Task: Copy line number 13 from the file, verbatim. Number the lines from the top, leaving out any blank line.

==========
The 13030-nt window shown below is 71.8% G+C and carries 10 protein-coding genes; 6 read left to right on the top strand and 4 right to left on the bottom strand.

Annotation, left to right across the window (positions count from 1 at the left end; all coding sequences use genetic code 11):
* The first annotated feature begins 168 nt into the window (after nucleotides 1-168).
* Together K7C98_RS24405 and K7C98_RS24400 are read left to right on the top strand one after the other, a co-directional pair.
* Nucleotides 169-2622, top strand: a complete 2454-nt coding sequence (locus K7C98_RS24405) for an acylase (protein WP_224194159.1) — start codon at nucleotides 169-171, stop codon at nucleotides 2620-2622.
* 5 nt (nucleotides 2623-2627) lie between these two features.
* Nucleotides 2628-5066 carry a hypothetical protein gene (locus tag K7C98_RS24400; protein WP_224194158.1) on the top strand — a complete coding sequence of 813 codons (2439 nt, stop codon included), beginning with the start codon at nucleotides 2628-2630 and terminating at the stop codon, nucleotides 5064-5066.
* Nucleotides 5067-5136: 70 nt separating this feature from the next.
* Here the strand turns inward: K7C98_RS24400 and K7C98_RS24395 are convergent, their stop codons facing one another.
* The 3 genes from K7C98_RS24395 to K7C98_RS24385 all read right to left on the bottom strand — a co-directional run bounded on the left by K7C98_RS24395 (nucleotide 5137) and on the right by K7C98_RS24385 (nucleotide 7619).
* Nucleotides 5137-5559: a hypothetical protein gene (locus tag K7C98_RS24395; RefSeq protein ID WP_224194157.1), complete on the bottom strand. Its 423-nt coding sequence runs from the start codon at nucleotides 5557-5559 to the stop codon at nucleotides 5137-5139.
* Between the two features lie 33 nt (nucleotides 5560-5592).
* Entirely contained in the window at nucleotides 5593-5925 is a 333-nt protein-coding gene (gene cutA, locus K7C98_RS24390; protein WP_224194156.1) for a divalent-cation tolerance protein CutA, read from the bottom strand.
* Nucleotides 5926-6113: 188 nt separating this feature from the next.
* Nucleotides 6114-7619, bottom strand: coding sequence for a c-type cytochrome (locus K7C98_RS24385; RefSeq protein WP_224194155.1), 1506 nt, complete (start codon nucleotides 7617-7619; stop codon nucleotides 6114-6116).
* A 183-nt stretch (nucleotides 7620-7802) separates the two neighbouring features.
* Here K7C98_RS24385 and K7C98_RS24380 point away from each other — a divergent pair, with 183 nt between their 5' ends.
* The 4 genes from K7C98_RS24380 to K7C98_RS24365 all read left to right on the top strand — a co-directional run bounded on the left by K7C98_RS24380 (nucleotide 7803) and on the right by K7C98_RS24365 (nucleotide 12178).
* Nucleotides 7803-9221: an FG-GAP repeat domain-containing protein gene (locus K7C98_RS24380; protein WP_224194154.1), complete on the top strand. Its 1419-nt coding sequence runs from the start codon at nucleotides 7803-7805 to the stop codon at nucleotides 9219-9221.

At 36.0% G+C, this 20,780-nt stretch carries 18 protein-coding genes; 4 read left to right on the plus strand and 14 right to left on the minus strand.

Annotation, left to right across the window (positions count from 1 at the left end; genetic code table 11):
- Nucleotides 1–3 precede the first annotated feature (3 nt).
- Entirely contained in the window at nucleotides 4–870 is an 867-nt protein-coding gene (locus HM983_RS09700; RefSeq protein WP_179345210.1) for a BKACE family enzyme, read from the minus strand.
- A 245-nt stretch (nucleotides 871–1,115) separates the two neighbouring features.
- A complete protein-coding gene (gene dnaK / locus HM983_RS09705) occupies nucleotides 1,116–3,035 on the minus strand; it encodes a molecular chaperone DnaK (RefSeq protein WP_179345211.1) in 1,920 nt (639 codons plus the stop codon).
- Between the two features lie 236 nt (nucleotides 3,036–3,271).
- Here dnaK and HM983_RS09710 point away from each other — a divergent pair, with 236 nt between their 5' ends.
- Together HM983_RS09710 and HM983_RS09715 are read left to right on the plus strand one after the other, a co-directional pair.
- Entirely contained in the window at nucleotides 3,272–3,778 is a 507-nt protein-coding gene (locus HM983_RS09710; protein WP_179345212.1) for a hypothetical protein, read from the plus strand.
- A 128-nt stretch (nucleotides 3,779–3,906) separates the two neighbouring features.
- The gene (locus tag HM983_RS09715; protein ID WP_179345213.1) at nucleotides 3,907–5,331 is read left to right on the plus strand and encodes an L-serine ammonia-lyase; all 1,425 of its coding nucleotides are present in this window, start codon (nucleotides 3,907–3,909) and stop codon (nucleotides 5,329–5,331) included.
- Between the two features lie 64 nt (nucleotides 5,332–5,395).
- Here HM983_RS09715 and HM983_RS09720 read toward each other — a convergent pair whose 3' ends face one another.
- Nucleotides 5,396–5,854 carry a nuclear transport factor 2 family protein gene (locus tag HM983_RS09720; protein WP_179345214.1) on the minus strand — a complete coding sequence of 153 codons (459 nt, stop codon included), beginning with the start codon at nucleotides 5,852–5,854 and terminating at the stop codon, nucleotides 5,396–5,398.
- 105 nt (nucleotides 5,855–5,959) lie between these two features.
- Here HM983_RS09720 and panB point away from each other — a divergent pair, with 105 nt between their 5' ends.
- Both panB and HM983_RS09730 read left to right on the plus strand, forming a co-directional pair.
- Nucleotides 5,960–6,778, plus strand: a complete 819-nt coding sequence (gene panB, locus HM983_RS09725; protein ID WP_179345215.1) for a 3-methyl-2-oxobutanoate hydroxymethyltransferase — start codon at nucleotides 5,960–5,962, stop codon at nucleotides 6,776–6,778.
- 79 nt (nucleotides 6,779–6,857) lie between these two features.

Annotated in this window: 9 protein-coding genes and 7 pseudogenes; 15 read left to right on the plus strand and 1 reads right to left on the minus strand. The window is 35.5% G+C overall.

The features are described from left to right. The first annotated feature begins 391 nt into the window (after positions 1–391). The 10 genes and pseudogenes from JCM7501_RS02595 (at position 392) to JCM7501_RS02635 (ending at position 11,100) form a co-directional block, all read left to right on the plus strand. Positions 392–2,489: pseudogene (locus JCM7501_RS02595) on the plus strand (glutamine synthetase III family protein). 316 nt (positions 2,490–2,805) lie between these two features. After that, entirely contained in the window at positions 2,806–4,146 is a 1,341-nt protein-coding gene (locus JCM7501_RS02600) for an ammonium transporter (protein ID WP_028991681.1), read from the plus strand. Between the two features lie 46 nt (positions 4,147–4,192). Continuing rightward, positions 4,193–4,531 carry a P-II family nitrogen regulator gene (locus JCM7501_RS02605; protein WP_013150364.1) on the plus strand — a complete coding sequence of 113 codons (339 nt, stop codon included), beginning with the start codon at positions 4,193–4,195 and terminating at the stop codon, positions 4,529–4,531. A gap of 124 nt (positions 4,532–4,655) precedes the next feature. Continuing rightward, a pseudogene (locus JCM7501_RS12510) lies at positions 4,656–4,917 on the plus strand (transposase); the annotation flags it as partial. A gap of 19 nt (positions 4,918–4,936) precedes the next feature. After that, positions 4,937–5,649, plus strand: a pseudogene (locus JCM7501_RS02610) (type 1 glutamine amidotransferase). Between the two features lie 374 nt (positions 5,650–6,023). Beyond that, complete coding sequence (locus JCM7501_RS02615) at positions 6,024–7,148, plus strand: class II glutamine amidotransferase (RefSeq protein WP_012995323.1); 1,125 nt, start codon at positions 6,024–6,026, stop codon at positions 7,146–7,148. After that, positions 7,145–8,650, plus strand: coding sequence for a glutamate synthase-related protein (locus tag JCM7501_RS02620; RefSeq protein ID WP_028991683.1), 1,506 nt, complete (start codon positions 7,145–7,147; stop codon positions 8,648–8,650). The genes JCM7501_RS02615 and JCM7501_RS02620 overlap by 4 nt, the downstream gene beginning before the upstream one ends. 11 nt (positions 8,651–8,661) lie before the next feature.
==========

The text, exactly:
* Entirely contained in the window at nucleotides 5593-5925 is a 333-nt protein-coding gene (gene cutA, locus K7C98_RS24390; protein WP_224194156.1) for a divalent-cation tolerance protein CutA, read from the bottom strand.